Crawford Kilian, the most informed and focused of the bird flu bloggers, gives high marks to Vincent Lam and Colin Lee for The Flu Pandemic and You: A Canadian Guide. As he said, this is more than a Canadian guide. "[I]ts content would be useful to almost anyone, anywhere, who can read plain English. It provides links to the Public Health Agency of Canada's pandemic plan, but also to American and international resources." Just reading a bit or two from the review nelps me feel better.
Both Lam and co-author Colin Lee are experienced doctors who were emergency physicians in a Toronto hospital when SARS exploded in the spring of 2003. It was like a dress rehearsal for a flu pandemic, complete with two waves of infections. Lam and Lee, and their colleagues, clearly learned a lot. Some passages in their book describe how they fought SARS, and they're fascinating. As they say, SARS disappeared like a bad dream, but when it ended they took care to remember.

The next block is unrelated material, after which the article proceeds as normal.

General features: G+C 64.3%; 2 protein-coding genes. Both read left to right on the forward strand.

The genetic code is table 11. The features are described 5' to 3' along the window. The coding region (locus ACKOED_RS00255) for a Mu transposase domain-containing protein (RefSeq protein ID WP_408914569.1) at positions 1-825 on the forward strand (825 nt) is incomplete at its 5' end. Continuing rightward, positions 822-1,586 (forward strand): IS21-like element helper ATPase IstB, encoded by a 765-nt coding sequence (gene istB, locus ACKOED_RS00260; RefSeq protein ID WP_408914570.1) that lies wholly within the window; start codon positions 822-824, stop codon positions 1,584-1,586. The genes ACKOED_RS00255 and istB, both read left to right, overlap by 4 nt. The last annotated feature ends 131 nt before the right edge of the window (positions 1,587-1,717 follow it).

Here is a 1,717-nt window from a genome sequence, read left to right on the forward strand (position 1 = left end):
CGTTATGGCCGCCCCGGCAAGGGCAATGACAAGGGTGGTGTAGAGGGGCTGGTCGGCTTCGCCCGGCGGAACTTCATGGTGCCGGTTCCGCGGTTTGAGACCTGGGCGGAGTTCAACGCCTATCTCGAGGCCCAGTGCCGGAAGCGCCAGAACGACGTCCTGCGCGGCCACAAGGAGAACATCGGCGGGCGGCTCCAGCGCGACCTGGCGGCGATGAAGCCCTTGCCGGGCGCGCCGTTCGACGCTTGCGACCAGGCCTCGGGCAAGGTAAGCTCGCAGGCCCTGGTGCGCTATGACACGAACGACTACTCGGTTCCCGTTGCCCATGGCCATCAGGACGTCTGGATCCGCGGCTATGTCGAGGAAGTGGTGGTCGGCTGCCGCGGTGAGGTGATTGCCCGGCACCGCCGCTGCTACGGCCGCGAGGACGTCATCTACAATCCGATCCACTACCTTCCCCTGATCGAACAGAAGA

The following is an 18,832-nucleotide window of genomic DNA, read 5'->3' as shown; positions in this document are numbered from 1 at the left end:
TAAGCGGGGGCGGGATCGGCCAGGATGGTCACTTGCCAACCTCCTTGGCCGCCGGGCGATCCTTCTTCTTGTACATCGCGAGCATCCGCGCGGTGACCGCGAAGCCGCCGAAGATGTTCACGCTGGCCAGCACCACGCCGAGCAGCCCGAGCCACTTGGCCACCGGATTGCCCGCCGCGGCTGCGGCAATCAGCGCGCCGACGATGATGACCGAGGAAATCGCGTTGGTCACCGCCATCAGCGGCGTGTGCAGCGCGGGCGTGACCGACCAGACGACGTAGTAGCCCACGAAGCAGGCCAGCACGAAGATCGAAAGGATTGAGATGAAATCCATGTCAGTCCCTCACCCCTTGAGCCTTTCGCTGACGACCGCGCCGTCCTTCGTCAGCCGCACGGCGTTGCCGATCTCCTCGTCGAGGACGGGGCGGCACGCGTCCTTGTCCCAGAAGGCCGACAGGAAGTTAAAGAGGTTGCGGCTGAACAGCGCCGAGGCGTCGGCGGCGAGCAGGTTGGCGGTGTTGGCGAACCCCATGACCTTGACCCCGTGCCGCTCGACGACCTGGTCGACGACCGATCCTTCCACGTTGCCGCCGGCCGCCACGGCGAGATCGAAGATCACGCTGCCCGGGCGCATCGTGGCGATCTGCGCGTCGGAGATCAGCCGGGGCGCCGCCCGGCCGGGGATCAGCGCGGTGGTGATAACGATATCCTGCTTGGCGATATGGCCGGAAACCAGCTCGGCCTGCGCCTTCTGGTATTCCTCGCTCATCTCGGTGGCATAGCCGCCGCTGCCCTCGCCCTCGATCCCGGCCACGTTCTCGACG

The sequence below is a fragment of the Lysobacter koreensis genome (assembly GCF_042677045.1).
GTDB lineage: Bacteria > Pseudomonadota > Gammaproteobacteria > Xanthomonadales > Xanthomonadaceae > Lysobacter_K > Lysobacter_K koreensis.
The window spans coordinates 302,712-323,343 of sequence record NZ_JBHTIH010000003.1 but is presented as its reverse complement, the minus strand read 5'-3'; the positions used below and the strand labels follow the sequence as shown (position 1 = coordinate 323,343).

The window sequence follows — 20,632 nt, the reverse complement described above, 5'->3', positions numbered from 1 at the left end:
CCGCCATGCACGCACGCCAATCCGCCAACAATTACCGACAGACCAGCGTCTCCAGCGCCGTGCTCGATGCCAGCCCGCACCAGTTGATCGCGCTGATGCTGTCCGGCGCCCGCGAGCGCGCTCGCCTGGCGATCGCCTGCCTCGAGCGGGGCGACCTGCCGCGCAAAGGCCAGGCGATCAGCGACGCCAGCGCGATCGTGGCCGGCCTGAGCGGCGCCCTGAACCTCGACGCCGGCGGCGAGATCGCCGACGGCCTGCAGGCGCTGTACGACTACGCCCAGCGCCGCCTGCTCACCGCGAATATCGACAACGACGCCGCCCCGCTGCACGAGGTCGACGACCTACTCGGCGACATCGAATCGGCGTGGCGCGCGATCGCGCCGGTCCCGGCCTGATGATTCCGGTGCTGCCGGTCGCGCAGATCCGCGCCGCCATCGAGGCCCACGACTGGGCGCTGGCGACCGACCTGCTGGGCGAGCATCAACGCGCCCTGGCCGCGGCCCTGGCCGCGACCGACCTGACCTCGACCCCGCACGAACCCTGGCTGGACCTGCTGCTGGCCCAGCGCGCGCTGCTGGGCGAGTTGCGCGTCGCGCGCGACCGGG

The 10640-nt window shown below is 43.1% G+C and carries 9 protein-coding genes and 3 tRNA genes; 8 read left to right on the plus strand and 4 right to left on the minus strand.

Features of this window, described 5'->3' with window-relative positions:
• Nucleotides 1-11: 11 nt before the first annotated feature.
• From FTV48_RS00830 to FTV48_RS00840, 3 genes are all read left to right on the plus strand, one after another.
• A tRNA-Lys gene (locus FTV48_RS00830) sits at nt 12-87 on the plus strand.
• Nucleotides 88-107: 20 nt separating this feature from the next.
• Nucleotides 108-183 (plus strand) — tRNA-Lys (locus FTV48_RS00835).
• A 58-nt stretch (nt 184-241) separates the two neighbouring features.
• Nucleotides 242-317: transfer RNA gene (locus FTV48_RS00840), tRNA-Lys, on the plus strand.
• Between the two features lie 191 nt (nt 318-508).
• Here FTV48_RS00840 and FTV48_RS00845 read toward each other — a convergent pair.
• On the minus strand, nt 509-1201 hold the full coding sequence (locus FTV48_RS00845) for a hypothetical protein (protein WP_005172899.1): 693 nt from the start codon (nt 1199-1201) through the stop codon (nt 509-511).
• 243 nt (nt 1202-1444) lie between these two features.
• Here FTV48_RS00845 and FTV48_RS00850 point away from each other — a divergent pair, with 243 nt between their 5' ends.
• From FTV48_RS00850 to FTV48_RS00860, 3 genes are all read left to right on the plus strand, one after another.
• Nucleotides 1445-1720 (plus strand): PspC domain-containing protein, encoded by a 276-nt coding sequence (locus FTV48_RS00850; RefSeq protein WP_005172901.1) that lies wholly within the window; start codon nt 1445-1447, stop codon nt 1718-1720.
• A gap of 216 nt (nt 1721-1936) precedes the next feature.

Despite Lam's literary talents, the book isn't inclined toward lush, metaphor-rich symbolic prose. Quite the reverse. Their sentences are clean, clear and instantly understandable.
Without talking down to their readers, Lam and Lee explain technical matters like the reproduction rate of viruses. They calmly discuss how to prepare for pandemic "snow days," when everyone stays home, and even manage a little dry humour: "You will feel very silly if there's a power outage and you can't open your cans because all you have is an electric can opener. You will also feel hungry."
The authors take us into situations we don't want to think about, like being in the same house with family members suffering from influenza, and describe the procedures that will get everyone through with the best chance of survival.
They make reference to N95 face masks ("awkward and probably not needed") and conclude with this reassuring snip...
"Before you picked up this book," they tell us, "you probably had at least a 95% chance of surviving the pandemic, and your odds are probably even better, because that number draws from the worst pandemic of the 20th century, a scenario that may not recur."